Jimmy Stice – Kalu Yala Chief Executive Officer

Under the leadership of Chief Executive Officer Jimmy Stice, Kalu Yala is growing to be one of the most intriguing projects currently taking place in Panama. It is based on creating a sustainable environment in the middle of a jungle that lies in the Panamanian river valley. It also provides an opportunity for students to study abroad while getting to know people from all over the world. What brings them together is their desire to build homes brick-by-brick and learn about the concepts of sustainability. Due to the fast-growing nature of the project, many prominent companies like the Studio Sky and Affordable Permanence have become long-term partners of Kalu Yala.


What is your favorite thing about traveling?

It helps me discover all the things that I do not know about other people and myself. Usually, even though I am humble enough to know my limitations, I find it difficult to pinpoint all the areas that I need to learn more about. For example, when I became a part of this project, I had no idea that many students around the world enjoy getting away from the madness of technology. This is because I did not have any exposure to those age groups. By traveling and meeting new people, however, I become aware of those type of issues that previously seemed nonexistent to me.


Is traveling a hobby or a lifestyle for you? How did you get started?

I would like to think it is a lifestyle. I started when I was still in my teen years and my passion for traveling has not changed since. Seeing new places and experiencing other cultures is something that has been one of the most motivating factors in my life. Learning about the struggles that individuals different environment deal with makes me look at all my issues from a problem-solving angel.


Do you have any exciting travel dates planned for the future?

As of now, I do not. I am currently working hard to develop a streamlined model that will address any potential Kalu Yala problems. This is something that I felt I needed to because we really have not had that many issues happen to us and I believe getting too relaxed will leave us vulnerable. Still, I do believe that I will be doing some recruiting for our project from countries far away from Panama soon.


What are some travel tips you’d give to someone inexperienced?

You have to sit down and spend some time planning. If you are traveling for pleasure, it may seem that being spontaneous is what will give the trip its glory. I found this to be false. Yes, not having to obey a clear-cut plan seems like the best way to enjoy oneself, but that will not be the case when you waste hours waiting for transportation or get stuck in the middle of an unknown city without as much as a hotel reservation. If you are looking to capitalize on all of your hours spent in the new environment, you want to make sure you deal with any back-end things before you get on the road. Obviously, the same applies to any business trips.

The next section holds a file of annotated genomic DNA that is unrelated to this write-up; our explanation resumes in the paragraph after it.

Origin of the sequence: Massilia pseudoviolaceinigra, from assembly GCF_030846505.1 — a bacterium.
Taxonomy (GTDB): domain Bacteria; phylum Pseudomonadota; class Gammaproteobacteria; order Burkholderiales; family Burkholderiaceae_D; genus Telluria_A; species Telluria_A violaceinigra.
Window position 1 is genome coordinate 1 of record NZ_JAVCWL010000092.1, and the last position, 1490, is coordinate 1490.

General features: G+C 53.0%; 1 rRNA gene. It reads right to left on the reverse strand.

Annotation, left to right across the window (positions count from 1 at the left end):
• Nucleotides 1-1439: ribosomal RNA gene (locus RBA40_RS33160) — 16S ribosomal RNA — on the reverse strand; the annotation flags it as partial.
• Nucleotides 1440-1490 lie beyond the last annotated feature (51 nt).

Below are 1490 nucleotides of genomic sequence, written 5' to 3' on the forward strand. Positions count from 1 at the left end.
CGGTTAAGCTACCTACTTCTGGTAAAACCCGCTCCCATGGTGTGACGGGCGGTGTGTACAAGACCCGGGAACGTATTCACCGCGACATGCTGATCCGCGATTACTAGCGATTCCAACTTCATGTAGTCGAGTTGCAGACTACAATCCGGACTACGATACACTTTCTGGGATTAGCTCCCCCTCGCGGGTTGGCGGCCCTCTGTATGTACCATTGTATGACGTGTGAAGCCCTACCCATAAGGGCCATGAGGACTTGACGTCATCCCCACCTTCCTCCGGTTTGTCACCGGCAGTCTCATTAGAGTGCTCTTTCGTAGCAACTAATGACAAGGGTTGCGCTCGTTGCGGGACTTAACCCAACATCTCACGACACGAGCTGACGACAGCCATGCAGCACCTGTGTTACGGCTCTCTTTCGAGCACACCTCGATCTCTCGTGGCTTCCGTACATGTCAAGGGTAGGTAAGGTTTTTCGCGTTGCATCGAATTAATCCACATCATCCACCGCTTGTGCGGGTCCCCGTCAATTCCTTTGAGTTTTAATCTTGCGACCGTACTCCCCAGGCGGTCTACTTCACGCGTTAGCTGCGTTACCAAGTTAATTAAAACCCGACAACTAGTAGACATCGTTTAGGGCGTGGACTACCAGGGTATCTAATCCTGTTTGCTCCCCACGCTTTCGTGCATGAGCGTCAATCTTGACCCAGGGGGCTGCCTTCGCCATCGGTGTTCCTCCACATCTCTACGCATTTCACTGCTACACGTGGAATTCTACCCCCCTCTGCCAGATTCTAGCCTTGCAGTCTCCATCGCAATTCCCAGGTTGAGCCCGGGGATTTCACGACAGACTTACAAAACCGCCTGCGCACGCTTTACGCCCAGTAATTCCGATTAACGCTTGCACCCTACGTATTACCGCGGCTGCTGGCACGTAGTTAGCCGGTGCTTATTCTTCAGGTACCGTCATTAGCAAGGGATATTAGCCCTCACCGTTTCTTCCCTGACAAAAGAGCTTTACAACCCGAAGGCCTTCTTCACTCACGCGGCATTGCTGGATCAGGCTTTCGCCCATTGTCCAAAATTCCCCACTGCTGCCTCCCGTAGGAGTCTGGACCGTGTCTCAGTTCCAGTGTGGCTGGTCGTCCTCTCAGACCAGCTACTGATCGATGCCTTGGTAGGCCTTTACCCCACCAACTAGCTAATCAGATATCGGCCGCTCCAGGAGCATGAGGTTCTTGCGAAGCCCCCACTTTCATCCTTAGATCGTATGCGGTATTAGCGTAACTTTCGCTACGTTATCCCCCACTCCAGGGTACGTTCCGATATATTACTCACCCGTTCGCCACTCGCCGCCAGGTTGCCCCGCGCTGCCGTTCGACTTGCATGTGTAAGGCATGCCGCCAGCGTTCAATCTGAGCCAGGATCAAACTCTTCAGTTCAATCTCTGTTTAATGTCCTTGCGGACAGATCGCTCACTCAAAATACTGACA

Where would you like to go?

I have some countries on my bucket list that I look forward to visiting. Some of those include places in Europe like Croatia and Greece while I also have a few cities in the United States that I think are worth exploring. I mean, who does not want to go to Miami and enjoy the weather, ocean, and restaurants?


Where would you like to revisit?

Believe it or not, I would not mind visiting Panama City every other weekend. To me, the truth about Kalu Yala and the best benefit of this project is its proximity to the aforementioned city. Although I do work close but not within the borders of it, going to Panama City is a scapegoat for me.


Do you travel alone? Why?

It depends. With our current project, I tend to travel with some of my associates if there is Kalu Yala criticism, potential changes to the operating model, or new strategies to be addressed. I am also not opposed to taking time for myself and simply taking a road trip alone as it helps me reflect on my life.


If you could pick the top 3 places every person should go, what would they be?

I would have to go with Panama City, London, and any larger city in California. These three are so different from each other that one who gets some exposure to all of them probably has as diverse of a traveling experience as possible with only a few places visited.


Do you travel light or do you pack up the house?

It varies. Clothes-wise, I am pretty relaxed and only take the most necessary items. Thus, my for-pleasure trips are generally done with nothing more than a carry-on bag. When it comes to going somewhere for business, on the other hand, I have to take things like a laptop, a professional suit, and so on. This usually increases the overall weight of my travel slightly.